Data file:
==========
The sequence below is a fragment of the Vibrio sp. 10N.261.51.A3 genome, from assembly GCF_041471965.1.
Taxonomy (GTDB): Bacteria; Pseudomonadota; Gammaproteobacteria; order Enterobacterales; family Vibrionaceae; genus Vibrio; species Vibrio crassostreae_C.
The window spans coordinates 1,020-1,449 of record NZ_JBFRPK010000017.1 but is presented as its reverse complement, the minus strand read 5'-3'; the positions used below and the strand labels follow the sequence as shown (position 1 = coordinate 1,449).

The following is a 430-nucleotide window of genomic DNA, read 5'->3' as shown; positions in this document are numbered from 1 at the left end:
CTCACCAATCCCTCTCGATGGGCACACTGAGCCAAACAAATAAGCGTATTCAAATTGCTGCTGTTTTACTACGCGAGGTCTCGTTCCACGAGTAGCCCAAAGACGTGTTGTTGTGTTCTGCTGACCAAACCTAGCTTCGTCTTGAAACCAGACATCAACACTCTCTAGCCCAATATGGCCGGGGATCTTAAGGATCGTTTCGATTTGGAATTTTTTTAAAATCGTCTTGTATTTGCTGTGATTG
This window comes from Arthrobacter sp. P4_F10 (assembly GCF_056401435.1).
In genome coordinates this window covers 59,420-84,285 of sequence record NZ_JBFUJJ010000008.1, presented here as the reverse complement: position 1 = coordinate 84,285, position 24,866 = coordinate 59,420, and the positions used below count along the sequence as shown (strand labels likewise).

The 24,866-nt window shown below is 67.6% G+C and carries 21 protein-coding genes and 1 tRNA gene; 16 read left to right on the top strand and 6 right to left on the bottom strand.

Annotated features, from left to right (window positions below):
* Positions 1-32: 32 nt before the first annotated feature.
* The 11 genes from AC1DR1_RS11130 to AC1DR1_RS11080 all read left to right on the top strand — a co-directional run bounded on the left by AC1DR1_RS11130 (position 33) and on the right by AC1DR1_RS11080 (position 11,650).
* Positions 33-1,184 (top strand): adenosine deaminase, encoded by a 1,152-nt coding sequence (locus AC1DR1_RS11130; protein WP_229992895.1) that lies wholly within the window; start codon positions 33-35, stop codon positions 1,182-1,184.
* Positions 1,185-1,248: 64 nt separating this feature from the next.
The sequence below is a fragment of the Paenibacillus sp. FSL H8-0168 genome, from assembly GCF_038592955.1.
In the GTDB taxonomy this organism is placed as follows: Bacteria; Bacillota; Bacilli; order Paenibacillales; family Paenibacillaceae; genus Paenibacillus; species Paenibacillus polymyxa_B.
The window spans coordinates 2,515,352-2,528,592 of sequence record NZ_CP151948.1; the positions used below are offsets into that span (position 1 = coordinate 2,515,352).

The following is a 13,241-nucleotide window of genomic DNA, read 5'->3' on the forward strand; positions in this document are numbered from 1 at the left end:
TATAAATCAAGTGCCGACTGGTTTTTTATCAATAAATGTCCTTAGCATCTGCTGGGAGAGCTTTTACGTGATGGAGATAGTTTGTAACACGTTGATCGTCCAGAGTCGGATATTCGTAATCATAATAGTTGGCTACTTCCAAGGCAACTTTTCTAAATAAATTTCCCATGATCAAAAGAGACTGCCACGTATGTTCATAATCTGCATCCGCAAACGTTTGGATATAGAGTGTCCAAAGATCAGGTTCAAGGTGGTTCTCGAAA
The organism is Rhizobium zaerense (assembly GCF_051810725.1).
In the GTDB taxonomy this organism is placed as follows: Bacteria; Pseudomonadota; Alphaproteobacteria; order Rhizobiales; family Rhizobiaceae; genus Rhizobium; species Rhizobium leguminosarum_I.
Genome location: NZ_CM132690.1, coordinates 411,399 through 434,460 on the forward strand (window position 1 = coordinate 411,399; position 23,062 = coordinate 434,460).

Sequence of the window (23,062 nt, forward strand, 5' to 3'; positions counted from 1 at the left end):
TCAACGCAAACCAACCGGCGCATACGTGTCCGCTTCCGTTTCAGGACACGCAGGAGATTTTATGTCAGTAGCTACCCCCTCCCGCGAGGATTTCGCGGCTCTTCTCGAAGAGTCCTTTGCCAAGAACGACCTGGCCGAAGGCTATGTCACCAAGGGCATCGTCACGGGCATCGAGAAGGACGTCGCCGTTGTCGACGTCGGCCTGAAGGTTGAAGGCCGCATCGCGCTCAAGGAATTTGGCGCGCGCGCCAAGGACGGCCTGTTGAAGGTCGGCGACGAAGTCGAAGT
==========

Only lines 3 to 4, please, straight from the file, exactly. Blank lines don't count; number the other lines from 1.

The window spans coordinates 1,020-1,449 of record NZ_JBFRPK010000017.1 but is presented as its reverse complement, the minus strand read 5'-3'; the positions used below and the strand labels follow the sequence as shown (position 1 = coordinate 1,449).

The following is a 430-nucleotide window of genomic DNA, read 5'->3' as shown; positions in this document are numbered from 1 at the left end: